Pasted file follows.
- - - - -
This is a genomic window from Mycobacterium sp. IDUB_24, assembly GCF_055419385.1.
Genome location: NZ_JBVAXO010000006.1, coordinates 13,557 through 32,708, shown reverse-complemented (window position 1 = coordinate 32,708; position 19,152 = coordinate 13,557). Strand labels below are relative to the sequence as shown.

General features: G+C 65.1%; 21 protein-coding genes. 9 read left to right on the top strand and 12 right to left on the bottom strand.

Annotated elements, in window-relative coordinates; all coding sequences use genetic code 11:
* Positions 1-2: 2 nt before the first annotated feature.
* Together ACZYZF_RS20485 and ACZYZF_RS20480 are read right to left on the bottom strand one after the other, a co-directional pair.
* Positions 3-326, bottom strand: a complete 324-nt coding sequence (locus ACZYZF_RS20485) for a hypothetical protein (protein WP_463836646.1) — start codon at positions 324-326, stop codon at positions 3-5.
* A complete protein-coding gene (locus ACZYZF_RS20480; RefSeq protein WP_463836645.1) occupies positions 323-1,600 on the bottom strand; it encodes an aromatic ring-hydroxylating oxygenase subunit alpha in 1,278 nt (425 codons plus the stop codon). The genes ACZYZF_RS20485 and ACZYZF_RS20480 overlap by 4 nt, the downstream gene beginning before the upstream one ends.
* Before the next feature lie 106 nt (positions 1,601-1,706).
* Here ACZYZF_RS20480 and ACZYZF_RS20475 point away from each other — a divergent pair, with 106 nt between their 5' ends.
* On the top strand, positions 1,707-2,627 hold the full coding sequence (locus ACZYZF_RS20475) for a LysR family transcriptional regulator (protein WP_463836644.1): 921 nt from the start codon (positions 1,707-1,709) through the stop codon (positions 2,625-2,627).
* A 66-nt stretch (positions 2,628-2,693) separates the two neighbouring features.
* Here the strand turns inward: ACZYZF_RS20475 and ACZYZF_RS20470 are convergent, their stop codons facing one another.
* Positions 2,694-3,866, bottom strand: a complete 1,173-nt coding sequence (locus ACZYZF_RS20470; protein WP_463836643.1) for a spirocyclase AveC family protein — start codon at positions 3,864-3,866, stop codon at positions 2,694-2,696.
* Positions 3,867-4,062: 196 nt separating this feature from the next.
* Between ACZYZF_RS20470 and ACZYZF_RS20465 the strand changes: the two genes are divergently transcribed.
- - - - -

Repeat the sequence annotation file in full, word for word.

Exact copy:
This is a genomic window from Mycobacterium sp. IDUB_24, assembly GCF_055419385.1.
Genome location: NZ_JBVAXO010000006.1, coordinates 13,557 through 32,708, shown reverse-complemented (window position 1 = coordinate 32,708; position 19,152 = coordinate 13,557). Strand labels below are relative to the sequence as shown.

General features: G+C 65.1%; 21 protein-coding genes. 9 read left to right on the top strand and 12 right to left on the bottom strand.

Annotated elements, in window-relative coordinates; all coding sequences use genetic code 11:
* Positions 1-2: 2 nt before the first annotated feature.
* Together ACZYZF_RS20485 and ACZYZF_RS20480 are read right to left on the bottom strand one after the other, a co-directional pair.
* Positions 3-326, bottom strand: a complete 324-nt coding sequence (locus ACZYZF_RS20485) for a hypothetical protein (protein WP_463836646.1) — start codon at positions 324-326, stop codon at positions 3-5.
* A complete protein-coding gene (locus ACZYZF_RS20480; RefSeq protein WP_463836645.1) occupies positions 323-1,600 on the bottom strand; it encodes an aromatic ring-hydroxylating oxygenase subunit alpha in 1,278 nt (425 codons plus the stop codon). The genes ACZYZF_RS20485 and ACZYZF_RS20480 overlap by 4 nt, the downstream gene beginning before the upstream one ends.
* Before the next feature lie 106 nt (positions 1,601-1,706).
* Here ACZYZF_RS20480 and ACZYZF_RS20475 point away from each other — a divergent pair, with 106 nt between their 5' ends.
* On the top strand, positions 1,707-2,627 hold the full coding sequence (locus ACZYZF_RS20475) for a LysR family transcriptional regulator (protein WP_463836644.1): 921 nt from the start codon (positions 1,707-1,709) through the stop codon (positions 2,625-2,627).
* A 66-nt stretch (positions 2,628-2,693) separates the two neighbouring features.
* Here the strand turns inward: ACZYZF_RS20475 and ACZYZF_RS20470 are convergent, their stop codons facing one another.
* Positions 2,694-3,866, bottom strand: a complete 1,173-nt coding sequence (locus ACZYZF_RS20470; protein WP_463836643.1) for a spirocyclase AveC family protein — start codon at positions 3,864-3,866, stop codon at positions 2,694-2,696.
* Positions 3,867-4,062: 196 nt separating this feature from the next.
* Between ACZYZF_RS20470 and ACZYZF_RS20465 the strand changes: the two genes are divergently transcribed.